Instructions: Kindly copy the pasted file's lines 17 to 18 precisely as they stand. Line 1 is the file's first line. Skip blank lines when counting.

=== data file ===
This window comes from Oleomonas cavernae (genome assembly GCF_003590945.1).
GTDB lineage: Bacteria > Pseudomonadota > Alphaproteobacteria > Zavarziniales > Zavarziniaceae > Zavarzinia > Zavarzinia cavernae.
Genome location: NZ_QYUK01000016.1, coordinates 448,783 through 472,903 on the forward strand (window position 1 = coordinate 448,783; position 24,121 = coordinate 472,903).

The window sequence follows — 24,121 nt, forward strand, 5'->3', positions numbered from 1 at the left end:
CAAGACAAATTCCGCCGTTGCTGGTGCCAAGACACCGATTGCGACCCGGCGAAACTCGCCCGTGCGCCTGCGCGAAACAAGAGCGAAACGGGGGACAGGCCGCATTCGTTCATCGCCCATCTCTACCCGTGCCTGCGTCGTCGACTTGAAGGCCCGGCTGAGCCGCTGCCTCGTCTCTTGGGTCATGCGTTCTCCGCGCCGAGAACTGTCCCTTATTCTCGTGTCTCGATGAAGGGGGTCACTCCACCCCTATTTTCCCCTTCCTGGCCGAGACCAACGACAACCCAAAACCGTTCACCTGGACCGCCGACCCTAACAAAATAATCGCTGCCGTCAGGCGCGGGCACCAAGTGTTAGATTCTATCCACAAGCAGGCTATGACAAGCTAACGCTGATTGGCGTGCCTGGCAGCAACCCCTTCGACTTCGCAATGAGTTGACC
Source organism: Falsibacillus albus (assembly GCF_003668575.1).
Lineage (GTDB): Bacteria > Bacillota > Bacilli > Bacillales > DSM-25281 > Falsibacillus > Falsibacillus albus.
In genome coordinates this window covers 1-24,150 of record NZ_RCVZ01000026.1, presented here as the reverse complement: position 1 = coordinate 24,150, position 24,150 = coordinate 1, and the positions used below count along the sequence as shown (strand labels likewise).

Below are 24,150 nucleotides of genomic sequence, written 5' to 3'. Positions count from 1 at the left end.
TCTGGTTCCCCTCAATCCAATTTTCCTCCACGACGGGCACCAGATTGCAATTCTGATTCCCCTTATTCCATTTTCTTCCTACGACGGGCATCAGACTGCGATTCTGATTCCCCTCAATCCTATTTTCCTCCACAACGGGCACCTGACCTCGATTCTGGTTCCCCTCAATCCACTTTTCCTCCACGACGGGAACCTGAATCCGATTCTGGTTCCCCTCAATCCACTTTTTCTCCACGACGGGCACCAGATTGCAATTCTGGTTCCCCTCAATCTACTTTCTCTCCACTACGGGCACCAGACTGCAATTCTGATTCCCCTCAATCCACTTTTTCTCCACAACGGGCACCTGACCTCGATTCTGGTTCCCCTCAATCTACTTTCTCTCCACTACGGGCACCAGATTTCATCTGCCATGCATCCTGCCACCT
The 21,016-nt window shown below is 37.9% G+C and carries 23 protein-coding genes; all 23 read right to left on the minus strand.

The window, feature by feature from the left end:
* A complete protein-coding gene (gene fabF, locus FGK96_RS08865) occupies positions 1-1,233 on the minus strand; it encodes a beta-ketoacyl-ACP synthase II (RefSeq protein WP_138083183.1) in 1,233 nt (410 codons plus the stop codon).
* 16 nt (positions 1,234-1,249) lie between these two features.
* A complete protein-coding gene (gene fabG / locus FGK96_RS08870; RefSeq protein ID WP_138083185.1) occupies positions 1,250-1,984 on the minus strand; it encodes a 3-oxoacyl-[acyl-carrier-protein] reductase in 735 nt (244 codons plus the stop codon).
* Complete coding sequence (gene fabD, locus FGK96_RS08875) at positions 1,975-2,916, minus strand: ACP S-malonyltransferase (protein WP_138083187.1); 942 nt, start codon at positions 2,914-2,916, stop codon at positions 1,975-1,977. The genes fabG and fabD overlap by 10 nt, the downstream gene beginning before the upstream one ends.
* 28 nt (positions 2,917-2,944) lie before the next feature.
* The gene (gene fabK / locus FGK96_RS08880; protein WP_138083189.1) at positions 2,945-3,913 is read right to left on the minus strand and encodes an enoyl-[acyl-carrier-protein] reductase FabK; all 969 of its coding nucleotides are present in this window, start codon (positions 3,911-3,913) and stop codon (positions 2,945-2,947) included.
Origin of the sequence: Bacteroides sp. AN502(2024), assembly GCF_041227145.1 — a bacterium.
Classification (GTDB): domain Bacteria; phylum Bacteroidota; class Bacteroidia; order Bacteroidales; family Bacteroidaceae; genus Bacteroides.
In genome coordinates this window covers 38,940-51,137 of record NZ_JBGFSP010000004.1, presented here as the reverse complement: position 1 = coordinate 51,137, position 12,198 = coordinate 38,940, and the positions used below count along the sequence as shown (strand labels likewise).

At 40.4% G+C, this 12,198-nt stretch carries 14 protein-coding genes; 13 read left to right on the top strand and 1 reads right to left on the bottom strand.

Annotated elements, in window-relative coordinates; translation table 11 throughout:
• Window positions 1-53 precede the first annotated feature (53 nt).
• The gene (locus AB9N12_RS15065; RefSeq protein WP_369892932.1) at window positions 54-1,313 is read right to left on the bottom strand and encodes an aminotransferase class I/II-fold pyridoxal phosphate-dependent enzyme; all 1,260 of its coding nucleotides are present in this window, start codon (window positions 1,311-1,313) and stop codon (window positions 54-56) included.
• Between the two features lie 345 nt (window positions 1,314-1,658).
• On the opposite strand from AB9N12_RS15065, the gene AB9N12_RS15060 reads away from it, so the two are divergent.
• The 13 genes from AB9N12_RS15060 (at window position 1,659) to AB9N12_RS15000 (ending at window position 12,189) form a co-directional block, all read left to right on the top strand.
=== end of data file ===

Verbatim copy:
* 28 nt (positions 2,917-2,944) lie before the next feature.
* The gene (gene fabK / locus FGK96_RS08880; protein WP_138083189.1) at positions 2,945-3,913 is read right to left on the minus strand and encodes an enoyl-[acyl-carrier-protein] reductase FabK; all 969 of its coding nucleotides are present in this window, start codon (positions 3,911-3,913) and stop codon (positions 2,945-2,947) included.